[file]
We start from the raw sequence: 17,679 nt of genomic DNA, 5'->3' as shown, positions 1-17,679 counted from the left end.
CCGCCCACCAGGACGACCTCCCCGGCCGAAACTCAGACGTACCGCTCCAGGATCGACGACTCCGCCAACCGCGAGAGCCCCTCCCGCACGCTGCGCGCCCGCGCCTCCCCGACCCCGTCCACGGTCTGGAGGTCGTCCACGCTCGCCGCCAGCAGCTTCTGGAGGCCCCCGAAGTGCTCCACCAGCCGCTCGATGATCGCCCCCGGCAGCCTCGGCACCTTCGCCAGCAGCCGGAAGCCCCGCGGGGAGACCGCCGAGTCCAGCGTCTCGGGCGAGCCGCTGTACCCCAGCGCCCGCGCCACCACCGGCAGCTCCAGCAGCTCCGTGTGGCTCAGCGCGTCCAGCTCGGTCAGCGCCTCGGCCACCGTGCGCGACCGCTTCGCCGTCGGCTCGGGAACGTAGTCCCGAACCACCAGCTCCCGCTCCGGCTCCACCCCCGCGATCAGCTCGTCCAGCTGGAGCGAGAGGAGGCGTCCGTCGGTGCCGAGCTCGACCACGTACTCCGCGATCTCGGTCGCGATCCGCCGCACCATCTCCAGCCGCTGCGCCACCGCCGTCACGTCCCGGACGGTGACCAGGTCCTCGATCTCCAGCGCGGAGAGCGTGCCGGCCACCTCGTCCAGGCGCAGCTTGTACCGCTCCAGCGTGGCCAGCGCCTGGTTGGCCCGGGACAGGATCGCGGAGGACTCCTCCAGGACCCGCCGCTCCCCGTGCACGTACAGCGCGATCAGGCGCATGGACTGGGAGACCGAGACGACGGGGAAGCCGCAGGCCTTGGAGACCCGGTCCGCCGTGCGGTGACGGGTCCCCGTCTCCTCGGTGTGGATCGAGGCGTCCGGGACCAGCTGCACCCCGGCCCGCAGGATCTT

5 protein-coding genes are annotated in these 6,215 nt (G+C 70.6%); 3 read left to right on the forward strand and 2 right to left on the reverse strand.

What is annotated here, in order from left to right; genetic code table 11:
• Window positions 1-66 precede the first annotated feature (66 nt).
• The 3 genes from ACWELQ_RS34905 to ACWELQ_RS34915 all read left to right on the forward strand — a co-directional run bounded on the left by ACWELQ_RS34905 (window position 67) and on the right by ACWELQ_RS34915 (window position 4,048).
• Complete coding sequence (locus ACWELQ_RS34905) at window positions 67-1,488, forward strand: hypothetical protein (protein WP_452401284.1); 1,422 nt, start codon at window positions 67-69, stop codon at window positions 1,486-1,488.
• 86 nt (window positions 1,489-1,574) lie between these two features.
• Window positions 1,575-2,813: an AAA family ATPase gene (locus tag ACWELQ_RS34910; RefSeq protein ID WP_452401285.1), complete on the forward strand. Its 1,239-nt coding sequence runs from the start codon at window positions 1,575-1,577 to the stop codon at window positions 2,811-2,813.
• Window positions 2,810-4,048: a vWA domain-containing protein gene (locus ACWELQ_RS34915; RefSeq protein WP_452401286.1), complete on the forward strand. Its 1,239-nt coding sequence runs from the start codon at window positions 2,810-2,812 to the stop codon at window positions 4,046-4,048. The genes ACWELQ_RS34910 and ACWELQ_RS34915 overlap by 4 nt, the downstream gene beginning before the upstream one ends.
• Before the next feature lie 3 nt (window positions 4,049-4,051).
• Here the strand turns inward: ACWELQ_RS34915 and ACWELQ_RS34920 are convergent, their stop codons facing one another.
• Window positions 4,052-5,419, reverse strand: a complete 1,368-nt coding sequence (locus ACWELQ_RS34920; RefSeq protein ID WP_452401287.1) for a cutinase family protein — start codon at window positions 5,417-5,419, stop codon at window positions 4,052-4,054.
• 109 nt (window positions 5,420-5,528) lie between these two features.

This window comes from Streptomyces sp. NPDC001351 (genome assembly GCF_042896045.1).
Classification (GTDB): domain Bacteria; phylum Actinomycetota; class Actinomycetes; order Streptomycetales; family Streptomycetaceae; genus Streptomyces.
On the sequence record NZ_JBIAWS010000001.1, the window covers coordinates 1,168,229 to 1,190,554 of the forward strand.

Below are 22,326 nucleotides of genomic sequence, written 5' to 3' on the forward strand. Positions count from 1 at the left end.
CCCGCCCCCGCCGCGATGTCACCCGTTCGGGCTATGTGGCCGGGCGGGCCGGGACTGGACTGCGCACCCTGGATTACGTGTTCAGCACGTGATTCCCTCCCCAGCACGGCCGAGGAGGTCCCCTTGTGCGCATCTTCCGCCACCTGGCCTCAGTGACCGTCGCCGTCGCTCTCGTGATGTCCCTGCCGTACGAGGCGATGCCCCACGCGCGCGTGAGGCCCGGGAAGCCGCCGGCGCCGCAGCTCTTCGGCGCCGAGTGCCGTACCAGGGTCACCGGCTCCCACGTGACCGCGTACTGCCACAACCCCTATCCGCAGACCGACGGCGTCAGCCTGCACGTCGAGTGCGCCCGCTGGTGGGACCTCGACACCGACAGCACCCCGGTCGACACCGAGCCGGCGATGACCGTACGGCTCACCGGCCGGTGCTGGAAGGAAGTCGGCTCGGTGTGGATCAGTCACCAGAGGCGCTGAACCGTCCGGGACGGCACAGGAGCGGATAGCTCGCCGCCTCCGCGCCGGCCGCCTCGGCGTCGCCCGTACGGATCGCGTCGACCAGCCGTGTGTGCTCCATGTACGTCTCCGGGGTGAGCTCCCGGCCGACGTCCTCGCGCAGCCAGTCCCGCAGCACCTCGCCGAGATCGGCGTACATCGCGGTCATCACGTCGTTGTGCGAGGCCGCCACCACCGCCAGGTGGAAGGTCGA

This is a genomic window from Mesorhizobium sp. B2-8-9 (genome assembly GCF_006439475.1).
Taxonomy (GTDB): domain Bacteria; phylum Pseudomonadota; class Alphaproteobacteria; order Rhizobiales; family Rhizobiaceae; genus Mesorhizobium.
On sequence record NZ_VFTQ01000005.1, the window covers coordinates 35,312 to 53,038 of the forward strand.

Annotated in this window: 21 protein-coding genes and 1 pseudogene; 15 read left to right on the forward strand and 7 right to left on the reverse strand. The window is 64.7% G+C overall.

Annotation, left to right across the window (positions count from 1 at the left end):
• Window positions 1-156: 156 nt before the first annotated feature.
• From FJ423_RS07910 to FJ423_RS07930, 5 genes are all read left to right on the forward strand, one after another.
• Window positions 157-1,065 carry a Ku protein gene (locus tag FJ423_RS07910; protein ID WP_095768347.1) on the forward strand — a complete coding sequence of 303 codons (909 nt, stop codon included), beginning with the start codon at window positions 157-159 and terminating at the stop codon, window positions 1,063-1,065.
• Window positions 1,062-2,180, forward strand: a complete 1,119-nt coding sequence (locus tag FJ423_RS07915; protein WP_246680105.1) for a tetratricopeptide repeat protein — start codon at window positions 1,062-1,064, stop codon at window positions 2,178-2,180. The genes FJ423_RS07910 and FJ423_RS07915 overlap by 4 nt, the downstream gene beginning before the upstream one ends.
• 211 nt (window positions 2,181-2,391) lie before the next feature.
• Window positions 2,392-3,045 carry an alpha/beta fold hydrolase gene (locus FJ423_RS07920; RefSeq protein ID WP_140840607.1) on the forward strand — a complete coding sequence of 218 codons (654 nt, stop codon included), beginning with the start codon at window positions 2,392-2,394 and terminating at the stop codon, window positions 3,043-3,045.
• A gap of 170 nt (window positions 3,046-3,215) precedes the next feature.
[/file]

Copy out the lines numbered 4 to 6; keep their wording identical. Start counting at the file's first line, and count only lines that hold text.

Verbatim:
What is annotated here, in order from left to right; genetic code table 11:
• Window positions 1-66 precede the first annotated feature (66 nt).
• The 3 genes from ACWELQ_RS34905 to ACWELQ_RS34915 all read left to right on the forward strand — a co-directional run bounded on the left by ACWELQ_RS34905 (window position 67) and on the right by ACWELQ_RS34915 (window position 4,048).